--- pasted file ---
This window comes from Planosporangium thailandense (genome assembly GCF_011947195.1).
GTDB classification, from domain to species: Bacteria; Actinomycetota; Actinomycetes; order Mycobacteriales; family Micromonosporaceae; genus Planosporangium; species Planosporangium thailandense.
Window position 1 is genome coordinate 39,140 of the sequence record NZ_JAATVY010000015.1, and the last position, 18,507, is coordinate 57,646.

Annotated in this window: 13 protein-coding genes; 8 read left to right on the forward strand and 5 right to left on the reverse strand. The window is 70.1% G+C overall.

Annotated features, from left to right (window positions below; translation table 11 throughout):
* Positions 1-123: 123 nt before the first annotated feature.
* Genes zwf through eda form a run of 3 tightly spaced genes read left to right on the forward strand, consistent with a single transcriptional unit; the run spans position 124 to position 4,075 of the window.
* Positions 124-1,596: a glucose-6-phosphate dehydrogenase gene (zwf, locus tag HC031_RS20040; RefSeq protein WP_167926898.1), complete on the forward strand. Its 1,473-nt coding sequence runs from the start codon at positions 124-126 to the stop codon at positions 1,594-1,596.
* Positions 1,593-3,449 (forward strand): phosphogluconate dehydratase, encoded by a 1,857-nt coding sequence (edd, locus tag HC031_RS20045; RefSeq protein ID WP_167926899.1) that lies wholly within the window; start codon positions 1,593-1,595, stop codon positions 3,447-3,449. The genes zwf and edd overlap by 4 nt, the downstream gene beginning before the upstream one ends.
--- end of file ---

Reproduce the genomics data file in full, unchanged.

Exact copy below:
This window comes from Planosporangium thailandense (genome assembly GCF_011947195.1).
GTDB classification, from domain to species: Bacteria; Actinomycetota; Actinomycetes; order Mycobacteriales; family Micromonosporaceae; genus Planosporangium; species Planosporangium thailandense.
Window position 1 is genome coordinate 39,140 of the sequence record NZ_JAATVY010000015.1, and the last position, 18,507, is coordinate 57,646.

Annotated in this window: 13 protein-coding genes; 8 read left to right on the forward strand and 5 right to left on the reverse strand. The window is 70.1% G+C overall.

Annotated features, from left to right (window positions below; translation table 11 throughout):
* Positions 1-123: 123 nt before the first annotated feature.
* Genes zwf through eda form a run of 3 tightly spaced genes read left to right on the forward strand, consistent with a single transcriptional unit; the run spans position 124 to position 4,075 of the window.
* Positions 124-1,596: a glucose-6-phosphate dehydrogenase gene (zwf, locus tag HC031_RS20040; RefSeq protein WP_167926898.1), complete on the forward strand. Its 1,473-nt coding sequence runs from the start codon at positions 124-126 to the stop codon at positions 1,594-1,596.
* Positions 1,593-3,449 (forward strand): phosphogluconate dehydratase, encoded by a 1,857-nt coding sequence (edd, locus tag HC031_RS20045; RefSeq protein ID WP_167926899.1) that lies wholly within the window; start codon positions 1,593-1,595, stop codon positions 3,447-3,449. The genes zwf and edd overlap by 4 nt, the downstream gene beginning before the upstream one ends.